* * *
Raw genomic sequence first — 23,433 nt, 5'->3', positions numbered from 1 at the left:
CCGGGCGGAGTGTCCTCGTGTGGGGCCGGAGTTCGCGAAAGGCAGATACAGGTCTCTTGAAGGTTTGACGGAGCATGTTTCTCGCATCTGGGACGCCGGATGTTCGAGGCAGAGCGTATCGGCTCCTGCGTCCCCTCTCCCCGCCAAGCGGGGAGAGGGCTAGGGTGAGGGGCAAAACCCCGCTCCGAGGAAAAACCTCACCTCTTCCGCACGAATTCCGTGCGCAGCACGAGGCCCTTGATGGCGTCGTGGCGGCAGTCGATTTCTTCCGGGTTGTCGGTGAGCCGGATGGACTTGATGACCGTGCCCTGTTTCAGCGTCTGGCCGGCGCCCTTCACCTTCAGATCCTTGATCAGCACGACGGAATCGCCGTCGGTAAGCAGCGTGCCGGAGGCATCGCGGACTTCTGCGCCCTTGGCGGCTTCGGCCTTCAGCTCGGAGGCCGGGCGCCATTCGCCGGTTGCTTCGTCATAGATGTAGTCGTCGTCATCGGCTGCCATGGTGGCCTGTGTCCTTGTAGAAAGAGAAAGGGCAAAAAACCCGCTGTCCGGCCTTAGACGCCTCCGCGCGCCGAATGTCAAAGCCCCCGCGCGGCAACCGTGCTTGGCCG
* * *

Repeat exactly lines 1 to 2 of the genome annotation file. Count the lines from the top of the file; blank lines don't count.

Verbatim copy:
Raw genomic sequence first — 23,433 nt, 5'->3', positions numbered from 1 at the left:
CCGGGCGGAGTGTCCTCGTGTGGGGCCGGAGTTCGCGAAAGGCAGATACAGGTCTCTTGAAGGTTTGACGGAGCATGTTTCTCGCATCTGGGACGCCGGATGTTCGAGGCAGAGCGTATCGGCTCCTGCGTCCCCTCTCCCCGCCAAGCGGGGAGAGGGCTAGGGTGAGGGGCAAAACCCCGCTCCGAGGAAAAACCTCACCTCTTCCGCACGAATTCCGTGCGCAGCACGAGGCCCTTGATGGCGTCGTGGCGGCAGTCGATTTCTTCCGGGTTGTCGGTGAGCCGGATGGACTTGATGACCGTGCCCTGTTTCAGCGTCTGGCCGGCGCCCTTCACCTTCAGATCCTTGATCAGCACGACGGAATCGCCGTCGGTAAGCAGCGTGCCGGAGGCATCGCGGACTTCTGCGCCCTTGGCGGCTTCGGCCTTCAGCTCGGAGGCCGGGCGCCATTCGCCGGTTGCTTCGTCATAGATGTAGTCGTCGTCATCGGCTGCCATGGTGGCCTGTGTCCTTGTAGAAAGAGAAAGGGCAAAAAACCCGCTGTCCGGCCTTAGACGCCTCCGCGCGCCGAATGTCAAAGCCCCCGCGCGGCAACCGTGCTTGGCCG